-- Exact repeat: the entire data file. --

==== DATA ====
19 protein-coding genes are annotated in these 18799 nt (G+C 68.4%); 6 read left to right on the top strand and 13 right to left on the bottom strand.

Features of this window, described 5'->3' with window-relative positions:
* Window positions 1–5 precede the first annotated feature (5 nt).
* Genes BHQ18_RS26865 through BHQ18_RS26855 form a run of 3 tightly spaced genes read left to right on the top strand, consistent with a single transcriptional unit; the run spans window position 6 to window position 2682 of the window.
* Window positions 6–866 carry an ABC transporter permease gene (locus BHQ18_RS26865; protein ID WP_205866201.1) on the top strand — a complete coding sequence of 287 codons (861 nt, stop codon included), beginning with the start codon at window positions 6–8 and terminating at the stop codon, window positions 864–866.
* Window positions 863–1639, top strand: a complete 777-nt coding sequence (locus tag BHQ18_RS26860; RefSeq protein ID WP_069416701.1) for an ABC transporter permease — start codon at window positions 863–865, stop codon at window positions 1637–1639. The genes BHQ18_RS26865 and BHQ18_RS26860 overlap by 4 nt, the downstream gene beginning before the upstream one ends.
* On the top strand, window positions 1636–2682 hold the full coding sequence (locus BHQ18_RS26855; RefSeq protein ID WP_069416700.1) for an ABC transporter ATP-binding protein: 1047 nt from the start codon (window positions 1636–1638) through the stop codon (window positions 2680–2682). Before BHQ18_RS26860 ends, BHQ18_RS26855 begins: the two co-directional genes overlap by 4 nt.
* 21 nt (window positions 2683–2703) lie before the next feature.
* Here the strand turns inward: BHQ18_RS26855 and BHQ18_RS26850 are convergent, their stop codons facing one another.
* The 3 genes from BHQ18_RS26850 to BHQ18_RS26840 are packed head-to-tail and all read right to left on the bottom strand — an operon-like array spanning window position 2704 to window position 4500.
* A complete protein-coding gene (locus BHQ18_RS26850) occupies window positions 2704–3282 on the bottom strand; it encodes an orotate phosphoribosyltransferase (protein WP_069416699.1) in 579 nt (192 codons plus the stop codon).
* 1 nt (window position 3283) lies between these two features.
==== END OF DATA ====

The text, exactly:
19 protein-coding genes are annotated in these 18799 nt (G+C 68.4%); 6 read left to right on the top strand and 13 right to left on the bottom strand.

Features of this window, described 5'->3' with window-relative positions:
* Window positions 1–5 precede the first annotated feature (5 nt).
* Genes BHQ18_RS26865 through BHQ18_RS26855 form a run of 3 tightly spaced genes read left to right on the top strand, consistent with a single transcriptional unit; the run spans window position 6 to window position 2682 of the window.
* Window positions 6–866 carry an ABC transporter permease gene (locus BHQ18_RS26865; protein ID WP_205866201.1) on the top strand — a complete coding sequence of 287 codons (861 nt, stop codon included), beginning with the start codon at window positions 6–8 and terminating at the stop codon, window positions 864–866.
* Window positions 863–1639, top strand: a complete 777-nt coding sequence (locus tag BHQ18_RS26860; RefSeq protein ID WP_069416701.1) for an ABC transporter permease — start codon at window positions 863–865, stop codon at window positions 1637–1639. The genes BHQ18_RS26865 and BHQ18_RS26860 overlap by 4 nt, the downstream gene beginning before the upstream one ends.
* On the top strand, window positions 1636–2682 hold the full coding sequence (locus BHQ18_RS26855; RefSeq protein ID WP_069416700.1) for an ABC transporter ATP-binding protein: 1047 nt from the start codon (window positions 1636–1638) through the stop codon (window positions 2680–2682). Before BHQ18_RS26860 ends, BHQ18_RS26855 begins: the two co-directional genes overlap by 4 nt.
* 21 nt (window positions 2683–2703) lie before the next feature.
* Here the strand turns inward: BHQ18_RS26855 and BHQ18_RS26850 are convergent, their stop codons facing one another.
* The 3 genes from BHQ18_RS26850 to BHQ18_RS26840 are packed head-to-tail and all read right to left on the bottom strand — an operon-like array spanning window position 2704 to window position 4500.
* A complete protein-coding gene (locus BHQ18_RS26850) occupies window positions 2704–3282 on the bottom strand; it encodes an orotate phosphoribosyltransferase (protein WP_069416699.1) in 579 nt (192 codons plus the stop codon).
* 1 nt (window position 3283) lies between these two features.